Thousands of Far-right nationalists marched in Moscow on Friday; verbally attacking both the ruling United Russia Party of Prime Minister Vladimir Putin as well as the recent influx of immigrants from the Caucasus region.

Among the speakers at the rally, Alexei Navalny, a popular blogger, lawyer and anti-corruption activist, told the cheering crowd: this is our country, and we have to eradicate the crooks who suck our blood and eat our liver. Down with United Russia! Down with the party of crooks and thieves!

However, according to British media, the throng also chanted racialist slogans like Russia for Russians, Europe for Whites! and Glory to the Russian Nation! Many protesters carried the flag of Imperial Russia.

Other far-right figures also spoke to the cheering crowd.

Navalny subsequently told Reuters that the rally provided an opportunity for Russians to discuss problems which really exist in the society but which are taboo and are never discussed in the parliament, on television or anywhere else. We have problems with illegal migration, we have the problem of the Caucasus, we have a problem of ethnic crimes.”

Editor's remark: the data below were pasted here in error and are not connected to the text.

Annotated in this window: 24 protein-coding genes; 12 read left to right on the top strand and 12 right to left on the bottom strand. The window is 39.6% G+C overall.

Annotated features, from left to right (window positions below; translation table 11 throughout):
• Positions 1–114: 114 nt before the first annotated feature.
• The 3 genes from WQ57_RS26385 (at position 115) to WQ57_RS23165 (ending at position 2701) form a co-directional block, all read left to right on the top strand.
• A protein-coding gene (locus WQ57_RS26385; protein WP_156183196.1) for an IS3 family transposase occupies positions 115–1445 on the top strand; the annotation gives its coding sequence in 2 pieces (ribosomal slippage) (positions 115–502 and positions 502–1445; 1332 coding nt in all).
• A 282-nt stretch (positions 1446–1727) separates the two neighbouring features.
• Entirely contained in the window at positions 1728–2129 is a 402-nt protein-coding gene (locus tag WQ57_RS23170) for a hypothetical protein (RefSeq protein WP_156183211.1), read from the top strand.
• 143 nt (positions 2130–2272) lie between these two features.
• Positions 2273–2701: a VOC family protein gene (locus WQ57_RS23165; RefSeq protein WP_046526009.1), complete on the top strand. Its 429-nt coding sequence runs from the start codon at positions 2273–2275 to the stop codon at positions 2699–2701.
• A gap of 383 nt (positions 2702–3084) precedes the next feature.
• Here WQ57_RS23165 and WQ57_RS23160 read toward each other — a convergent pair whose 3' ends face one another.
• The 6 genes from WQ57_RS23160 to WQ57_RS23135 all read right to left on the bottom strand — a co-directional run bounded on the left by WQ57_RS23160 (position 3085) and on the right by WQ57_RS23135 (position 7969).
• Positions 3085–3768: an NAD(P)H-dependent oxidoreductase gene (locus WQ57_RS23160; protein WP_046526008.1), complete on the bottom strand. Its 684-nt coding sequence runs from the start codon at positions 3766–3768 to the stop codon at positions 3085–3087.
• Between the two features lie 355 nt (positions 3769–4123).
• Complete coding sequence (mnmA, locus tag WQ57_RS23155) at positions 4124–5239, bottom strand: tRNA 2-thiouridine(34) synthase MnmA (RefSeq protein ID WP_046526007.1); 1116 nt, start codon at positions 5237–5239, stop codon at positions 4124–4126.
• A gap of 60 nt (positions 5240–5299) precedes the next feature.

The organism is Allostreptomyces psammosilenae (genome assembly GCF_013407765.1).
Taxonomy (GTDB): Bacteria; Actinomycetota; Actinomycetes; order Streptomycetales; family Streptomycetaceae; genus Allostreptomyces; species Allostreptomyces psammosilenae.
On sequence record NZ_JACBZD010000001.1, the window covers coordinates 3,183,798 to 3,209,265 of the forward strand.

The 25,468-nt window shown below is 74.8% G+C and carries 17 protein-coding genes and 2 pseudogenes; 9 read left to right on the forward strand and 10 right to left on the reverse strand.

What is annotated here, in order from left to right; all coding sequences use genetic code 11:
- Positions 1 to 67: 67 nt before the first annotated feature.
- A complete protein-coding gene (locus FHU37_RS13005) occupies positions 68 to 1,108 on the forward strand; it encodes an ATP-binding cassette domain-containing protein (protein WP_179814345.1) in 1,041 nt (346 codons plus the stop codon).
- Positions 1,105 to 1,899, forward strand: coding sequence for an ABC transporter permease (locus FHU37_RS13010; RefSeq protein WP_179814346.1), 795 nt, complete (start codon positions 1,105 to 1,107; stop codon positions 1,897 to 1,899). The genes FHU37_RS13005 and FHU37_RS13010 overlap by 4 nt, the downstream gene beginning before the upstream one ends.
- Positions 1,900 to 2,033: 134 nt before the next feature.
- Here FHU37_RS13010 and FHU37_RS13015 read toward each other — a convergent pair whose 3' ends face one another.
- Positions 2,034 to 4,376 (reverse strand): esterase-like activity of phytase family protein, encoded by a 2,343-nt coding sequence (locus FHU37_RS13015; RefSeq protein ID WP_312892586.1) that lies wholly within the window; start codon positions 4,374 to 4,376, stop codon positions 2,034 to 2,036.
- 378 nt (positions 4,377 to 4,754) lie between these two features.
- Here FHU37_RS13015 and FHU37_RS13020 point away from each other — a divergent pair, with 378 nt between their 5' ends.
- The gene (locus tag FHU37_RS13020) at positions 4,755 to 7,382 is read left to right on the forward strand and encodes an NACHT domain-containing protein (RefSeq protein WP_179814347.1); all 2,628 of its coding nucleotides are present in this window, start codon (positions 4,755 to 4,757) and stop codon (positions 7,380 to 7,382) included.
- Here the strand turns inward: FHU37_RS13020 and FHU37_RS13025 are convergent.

He added: The fact that our authorities hypocritically pretend that such problems do not exist leads to people discussing them only in the street, at the Russian March.

Approved by state officials, the rally was held in conjunction with ‘National Unity Day,’ a public holiday that commenced in 2005 to replace the former Soviet commemoration of the 1917 Russian Revolution.

Other rallies were also held in and around the capital -- including demonstrations by United Russia supporters, the pro-government Nashi youth movement, as well as by anti-fascists who protested the nationalists.

Patriotism, citizenship and love for the fatherland are fundamental values which have always bound together the multi-ethnic Russian state, President Dmitry Medvedev told a crowd in the city of Nizhny Novgorod, about 250 west of Moscow. The audience included Putin as well as members of Russia’s ethnic minorities, including Buddhists.

Putin and his allies are widely expected to dominate Russia’s upcoming parliamentary and presidential elections over the next five months.

Meanwhile, Moscow is witnessing an upswing of racial and ethnic tensions. According to reports, a man from the Northern Caucasus region shot and killed a fan of the Spartak Moscow football club, an incidence which enraged nationalists and led them, to riot near the Kremlin.

Georgy Borovikov of the nationalist group Russkiye told media:

We already know well it is time to stop feeding the Caucasus and how we are humiliated and it is time to take power in our own hands.”